CDC will extend the national eviction ban until June 30th

Tenant rights activists march outside the home of New York State Senator Brian Kavanagh to protest what they say is inadequate legislative relief for renters during the COVID-19 pandemic and to call for rent cancellation on Jan. February 2021 in the East Calling Village District of New York City.

Andrew Lichtenstein | Corbis News | Getty Images

The Centers for Disease Control and Prevention have extended the national eviction ban until the end of June.

“The COVID-19 pandemic poses a historic threat to the country’s public health,” said CDC Director Dr. Rochelle Walensky in a statement. “Keeping people in their homes and outside of crowded or gathered environments – such as the homeless shelters – by preventing evictions is an important step in stopping the spread of COVID-19.”

The eviction ban was due to expire in two days, and proponents warned of an increase in evictions without an extension.

According to a survey published in March by the Census Bureau, around 20% of adult renters said they hadn’t paid last month’s rent. Closer to 33% of black tenants said the same thing.

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The health department’s decision to extend the ban by three months is likely to be influenced by the fact that mass evictions could undermine the country’s attempts to get the coronavirus pandemic under control. That’s because many displaced people double up with family members or friends or are forced to turn to overcrowded shelters.

During the pandemic, 43 states and the District of Columbia temporarily banned evictions, some for just 10 weeks. The researchers found that continuing evictions in these states between March and September, when the CDC ban went into effect nationwide, caused 433,700 cases of Covid-19 and 10,700 additional deaths in the United States.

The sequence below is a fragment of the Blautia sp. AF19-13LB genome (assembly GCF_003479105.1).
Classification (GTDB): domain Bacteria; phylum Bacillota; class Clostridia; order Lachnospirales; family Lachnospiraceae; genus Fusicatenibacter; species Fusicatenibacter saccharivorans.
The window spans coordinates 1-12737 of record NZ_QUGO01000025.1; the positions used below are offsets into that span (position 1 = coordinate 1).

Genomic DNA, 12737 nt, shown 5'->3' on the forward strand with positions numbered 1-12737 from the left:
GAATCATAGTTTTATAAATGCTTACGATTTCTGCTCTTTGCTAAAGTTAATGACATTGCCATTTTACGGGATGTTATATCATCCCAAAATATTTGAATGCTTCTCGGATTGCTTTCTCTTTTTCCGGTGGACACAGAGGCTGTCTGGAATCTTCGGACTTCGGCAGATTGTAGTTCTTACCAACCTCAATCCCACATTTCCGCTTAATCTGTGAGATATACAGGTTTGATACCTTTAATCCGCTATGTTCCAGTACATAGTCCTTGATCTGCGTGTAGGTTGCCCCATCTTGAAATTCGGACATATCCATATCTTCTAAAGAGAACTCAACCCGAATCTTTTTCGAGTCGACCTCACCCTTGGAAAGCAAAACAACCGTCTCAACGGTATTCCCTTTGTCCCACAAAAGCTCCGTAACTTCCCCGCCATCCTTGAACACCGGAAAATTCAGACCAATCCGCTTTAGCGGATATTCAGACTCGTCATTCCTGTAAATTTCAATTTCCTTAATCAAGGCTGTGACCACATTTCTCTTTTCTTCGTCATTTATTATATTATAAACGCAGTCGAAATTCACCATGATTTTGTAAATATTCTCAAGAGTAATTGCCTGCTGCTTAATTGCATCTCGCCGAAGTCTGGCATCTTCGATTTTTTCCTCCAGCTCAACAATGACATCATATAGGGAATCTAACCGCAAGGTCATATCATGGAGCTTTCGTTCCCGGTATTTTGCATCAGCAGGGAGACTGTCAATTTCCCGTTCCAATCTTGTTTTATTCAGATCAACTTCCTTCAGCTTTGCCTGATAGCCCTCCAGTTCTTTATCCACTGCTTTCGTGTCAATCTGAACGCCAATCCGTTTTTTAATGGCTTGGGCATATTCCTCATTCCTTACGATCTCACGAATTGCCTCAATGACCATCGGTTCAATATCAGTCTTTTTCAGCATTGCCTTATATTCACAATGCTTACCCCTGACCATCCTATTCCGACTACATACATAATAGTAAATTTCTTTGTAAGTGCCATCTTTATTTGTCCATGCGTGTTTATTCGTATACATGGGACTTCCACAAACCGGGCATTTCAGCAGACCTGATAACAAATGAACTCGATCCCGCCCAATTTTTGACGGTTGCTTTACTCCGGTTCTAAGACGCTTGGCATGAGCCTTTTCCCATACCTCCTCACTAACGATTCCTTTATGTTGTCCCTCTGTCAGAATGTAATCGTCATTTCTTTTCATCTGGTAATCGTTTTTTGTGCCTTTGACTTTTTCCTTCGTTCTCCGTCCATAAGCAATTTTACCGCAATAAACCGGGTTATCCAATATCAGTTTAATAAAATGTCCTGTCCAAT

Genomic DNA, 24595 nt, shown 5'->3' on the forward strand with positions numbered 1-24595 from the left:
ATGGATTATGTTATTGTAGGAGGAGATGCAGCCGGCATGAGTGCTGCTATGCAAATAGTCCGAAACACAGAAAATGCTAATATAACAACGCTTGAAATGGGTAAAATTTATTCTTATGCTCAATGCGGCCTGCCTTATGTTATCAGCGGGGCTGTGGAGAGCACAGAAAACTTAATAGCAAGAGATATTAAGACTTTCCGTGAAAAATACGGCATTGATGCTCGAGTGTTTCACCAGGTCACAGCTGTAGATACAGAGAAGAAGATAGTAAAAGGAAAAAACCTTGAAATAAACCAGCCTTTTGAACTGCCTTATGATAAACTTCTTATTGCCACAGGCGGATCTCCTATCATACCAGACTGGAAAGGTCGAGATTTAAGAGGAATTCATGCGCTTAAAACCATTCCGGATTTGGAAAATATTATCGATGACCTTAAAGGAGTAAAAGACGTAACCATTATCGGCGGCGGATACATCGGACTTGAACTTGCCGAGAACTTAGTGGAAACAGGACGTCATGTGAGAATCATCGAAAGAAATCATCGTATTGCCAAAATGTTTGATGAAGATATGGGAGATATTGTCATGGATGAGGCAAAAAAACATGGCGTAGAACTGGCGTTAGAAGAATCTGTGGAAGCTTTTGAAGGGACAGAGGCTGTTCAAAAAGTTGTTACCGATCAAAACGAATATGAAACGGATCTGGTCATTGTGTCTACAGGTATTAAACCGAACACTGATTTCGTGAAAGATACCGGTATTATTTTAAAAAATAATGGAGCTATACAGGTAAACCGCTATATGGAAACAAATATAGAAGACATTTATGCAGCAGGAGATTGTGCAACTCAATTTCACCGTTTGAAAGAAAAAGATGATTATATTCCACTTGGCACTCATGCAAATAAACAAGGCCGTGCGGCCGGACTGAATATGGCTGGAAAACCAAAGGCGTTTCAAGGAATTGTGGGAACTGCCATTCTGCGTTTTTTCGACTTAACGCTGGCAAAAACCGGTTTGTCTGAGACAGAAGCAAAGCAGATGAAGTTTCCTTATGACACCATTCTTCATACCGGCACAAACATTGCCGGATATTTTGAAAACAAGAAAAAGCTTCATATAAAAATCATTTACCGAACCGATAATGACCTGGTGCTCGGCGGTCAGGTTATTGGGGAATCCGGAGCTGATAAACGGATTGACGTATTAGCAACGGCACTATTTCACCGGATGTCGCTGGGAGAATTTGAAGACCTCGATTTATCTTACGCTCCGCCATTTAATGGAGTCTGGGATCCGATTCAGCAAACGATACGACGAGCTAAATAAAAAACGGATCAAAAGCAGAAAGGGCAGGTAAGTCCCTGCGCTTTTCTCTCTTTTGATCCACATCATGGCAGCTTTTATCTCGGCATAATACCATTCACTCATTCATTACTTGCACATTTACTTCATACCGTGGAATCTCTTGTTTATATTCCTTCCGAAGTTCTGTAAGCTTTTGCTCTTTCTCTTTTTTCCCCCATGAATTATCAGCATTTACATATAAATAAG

“If you look at an infectious disease like Covid-19, evictions can have implications not only for the health of displaced families, but the health of the wider community,” said Kathryn Leifheit, one of the study’s authors and a postdoctoral fellow at UCLA Fielding School of Public Health.

At least two federal judges have questioned the CDC’s authority to ban evictions. And property owners have criticized politics, saying landlords cannot afford to continue to house people for free.

“Short-term measures such as eviction moratoriums are causing tenants to incur insurmountable debt and jeopardizing the ability for rental housing providers to provide safe and affordable housing,” said Bob Pinnegar, president of the National Apartment Association.

Real estate experts said it wouldn’t have made sense to let the eviction ban expire before rental support goes to people. Congress has now allocated more than $ 45 billion to renters, but it could take a few months for the money to be paid off.

The CDC’s eviction ban applies to individuals earning less than $ 99,000 per year and couples earning less than $ 198,000. To qualify, renters must also provide a statement to their landlord confirming that they cannot afford their rent and that an eviction could cause them to double up with others or become homeless.

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